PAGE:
Please help find what is the logic behind:

  1. Nineteenth century
  2. Nineties (decade)

By googling I found that (1) means 1801-1900 so we call it "nineteenth century." It is being called by the last of the years (i.e., 1900). But (2) is 90–99 and is being called by the first of the range (i.e., 90). Please help me out since I find it confusing in many cases.

closed as off-topic by AmE speaker, choster, jimm101, Nigel J, tchrist Nov 4 '17 at 0:57

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If this question can be reworded to fit the rules in the help center, please edit the question.

  • It all depends on your point of reference. Up until the year 2000, the years 1890-1899 were referred to as "the nineties" or, when speaking of the culture of the era, "the Gay Nineties". Now, of course, when you speak of "the nineties" you must somehow, explicitly or via context, identify what century you're referring to. But the 1990s were not that gay (in fact, the term was deprecated by that point), so "the Gay Nineties" will always refer to the 1890s. – Hot Licks Jan 4 '17 at 3:22
  • With regard to the "Nineteenth Century", that refers to the years 1800-1899 -- the "First Century" is considered to have started with the year 0000 AD (which of course never existed, but calendars have never been all that logical). – Hot Licks Jan 4 '17 at 3:24
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    @HotLicks: I'd want to see a citation for that. – gnasher729 Jan 4 '17 at 14:45
  • Here is a sort of reference for the "naughty nineties" (1890s, that is): youtube.com/watch?v=nVzSvNE90mI – Greg Lee Oct 30 '17 at 2:23
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    I'm voting to close this question off topic because it's not about the English language. It's about western civilization. – AmE speaker Oct 30 '17 at 2:25

In some ways this is all about random convention, but in the spirit of making this be about English grammar, notice that nineteenth is an ordinal while nineties is not.

That is, having a nineteenth century presupposes an eighteenth, seventeenth, etcetera, on back to the first century. The first century of the common era is defined as the years 1-99 (or 100 for the extreme pedants among us). The reason for this is probably best left as a question for History SE.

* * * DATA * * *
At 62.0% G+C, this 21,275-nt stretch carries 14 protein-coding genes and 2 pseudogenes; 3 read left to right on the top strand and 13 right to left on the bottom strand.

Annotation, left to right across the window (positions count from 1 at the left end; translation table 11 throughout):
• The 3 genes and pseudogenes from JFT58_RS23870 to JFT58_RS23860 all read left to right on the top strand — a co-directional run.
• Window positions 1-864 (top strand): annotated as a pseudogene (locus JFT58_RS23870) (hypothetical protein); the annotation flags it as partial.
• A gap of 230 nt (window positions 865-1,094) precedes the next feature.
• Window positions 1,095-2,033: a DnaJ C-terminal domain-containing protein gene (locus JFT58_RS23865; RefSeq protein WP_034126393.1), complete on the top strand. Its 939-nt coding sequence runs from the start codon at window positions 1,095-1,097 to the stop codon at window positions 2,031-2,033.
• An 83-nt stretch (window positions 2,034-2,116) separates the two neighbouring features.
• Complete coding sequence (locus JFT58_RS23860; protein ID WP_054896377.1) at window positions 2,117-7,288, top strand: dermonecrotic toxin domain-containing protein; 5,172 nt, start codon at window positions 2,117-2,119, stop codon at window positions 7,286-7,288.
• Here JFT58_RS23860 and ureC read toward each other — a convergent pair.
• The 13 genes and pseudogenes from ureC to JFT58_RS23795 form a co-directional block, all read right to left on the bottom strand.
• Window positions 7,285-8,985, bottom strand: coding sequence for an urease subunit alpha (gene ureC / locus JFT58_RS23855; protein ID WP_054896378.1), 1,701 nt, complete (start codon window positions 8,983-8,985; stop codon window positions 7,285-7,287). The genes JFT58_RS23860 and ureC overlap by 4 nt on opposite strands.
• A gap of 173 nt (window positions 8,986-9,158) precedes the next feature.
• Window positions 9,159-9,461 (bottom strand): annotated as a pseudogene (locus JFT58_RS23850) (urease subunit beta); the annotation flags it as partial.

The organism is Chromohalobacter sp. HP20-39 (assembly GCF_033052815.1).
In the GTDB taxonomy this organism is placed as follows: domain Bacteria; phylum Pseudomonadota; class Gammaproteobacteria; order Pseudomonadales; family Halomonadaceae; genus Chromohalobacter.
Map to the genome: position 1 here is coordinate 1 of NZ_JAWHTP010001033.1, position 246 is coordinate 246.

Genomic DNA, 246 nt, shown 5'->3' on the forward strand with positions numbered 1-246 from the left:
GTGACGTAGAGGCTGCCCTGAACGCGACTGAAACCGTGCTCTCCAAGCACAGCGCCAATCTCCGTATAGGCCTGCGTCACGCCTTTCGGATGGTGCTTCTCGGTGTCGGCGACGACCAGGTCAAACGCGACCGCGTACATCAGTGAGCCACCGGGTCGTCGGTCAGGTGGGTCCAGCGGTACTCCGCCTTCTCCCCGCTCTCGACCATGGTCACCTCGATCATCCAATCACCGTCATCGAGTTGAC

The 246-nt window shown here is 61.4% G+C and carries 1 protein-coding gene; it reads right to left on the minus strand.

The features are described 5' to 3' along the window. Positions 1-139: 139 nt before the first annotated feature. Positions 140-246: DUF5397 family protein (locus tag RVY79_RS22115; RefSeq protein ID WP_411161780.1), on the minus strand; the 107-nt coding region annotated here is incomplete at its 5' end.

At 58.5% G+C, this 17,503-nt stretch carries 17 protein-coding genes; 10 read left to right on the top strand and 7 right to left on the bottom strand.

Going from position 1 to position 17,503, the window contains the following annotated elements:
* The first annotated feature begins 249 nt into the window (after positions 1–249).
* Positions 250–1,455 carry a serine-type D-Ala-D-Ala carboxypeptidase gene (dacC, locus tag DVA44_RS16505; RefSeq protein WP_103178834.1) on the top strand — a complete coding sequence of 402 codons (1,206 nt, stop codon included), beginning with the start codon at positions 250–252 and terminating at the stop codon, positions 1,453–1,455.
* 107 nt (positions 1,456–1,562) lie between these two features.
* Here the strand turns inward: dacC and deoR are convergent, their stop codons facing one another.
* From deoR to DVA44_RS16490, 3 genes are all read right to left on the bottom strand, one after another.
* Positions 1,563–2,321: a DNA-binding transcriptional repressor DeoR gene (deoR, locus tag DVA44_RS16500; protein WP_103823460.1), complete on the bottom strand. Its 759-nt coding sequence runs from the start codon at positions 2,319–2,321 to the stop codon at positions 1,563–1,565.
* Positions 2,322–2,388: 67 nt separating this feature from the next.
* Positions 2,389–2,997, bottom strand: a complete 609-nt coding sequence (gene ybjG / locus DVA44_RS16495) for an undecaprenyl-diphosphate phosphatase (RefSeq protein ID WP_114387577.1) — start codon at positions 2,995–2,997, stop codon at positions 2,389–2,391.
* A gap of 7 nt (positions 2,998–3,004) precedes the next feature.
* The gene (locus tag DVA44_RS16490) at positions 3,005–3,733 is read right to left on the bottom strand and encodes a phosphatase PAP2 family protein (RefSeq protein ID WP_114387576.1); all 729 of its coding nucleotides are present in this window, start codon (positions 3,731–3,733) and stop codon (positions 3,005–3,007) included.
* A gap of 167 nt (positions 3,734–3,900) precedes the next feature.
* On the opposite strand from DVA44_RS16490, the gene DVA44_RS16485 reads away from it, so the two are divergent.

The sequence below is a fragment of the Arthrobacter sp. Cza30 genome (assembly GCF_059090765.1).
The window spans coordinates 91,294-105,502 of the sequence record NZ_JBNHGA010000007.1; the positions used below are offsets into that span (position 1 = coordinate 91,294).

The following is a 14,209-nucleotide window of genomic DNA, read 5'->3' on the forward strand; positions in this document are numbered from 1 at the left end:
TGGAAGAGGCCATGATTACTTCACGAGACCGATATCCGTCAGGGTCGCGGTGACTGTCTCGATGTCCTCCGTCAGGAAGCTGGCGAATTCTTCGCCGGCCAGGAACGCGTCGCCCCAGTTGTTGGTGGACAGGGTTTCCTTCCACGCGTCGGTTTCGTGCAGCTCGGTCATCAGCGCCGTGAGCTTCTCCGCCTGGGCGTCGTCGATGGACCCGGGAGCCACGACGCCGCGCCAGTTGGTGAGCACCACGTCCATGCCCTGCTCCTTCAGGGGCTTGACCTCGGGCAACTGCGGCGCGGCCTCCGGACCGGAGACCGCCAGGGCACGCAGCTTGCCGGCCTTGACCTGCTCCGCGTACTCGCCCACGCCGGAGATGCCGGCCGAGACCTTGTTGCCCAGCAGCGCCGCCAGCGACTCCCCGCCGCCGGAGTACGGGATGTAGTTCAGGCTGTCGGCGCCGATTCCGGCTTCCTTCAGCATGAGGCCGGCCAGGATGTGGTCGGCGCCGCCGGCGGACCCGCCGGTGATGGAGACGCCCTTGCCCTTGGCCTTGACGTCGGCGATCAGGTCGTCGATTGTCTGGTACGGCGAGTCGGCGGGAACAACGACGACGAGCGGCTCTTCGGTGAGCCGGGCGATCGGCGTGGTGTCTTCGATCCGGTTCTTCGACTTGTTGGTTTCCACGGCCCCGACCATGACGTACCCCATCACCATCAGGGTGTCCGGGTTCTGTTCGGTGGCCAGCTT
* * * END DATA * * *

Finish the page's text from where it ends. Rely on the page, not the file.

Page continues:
The criterion for the term "nineties" is different: it only has to have "ninety" in the number. Nowadays, this usually refers to the decade 1990-1999, but the term "gay nineties" used to be quite common, referring to social and cultural events of the years 1890-1899.

Although we now use "nineties" to refer to a decade in some century or another, it wouldn't surprise me(*) if some 11th-millennium wag would refer to the years 9000-9999 nostalgically as the "nineties".

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    (*)Admittedly, I will be beyond surprise (if you insist, actually "dead") at that point. – Spencer Jan 4 '17 at 3:44
  • @tchrist The 18th Century is already a lie, because 1752 is missing 11 days? – Spencer Jan 4 '17 at 4:15
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    Looks like I forgot that this SE is the Fount Of All Pedantry. Next Winter Bash, EL&U should award Extreme Pedant hats. – Spencer Jan 4 '17 at 4:20
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    It's the same logic as the old custom, sometimes seen on tombstones, of stating someone's age as 'in his fortieth year', i.e. he was 39. You complete your 40th year on your 40th birthday. – Kate Bunting Jan 4 '17 at 17:09
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    @Sislam I think I answered your question, but unfortunately I also tried to be clever about a peripheral issue and the fancy wags fixated on that. – Spencer Nov 2 '17 at 22:23

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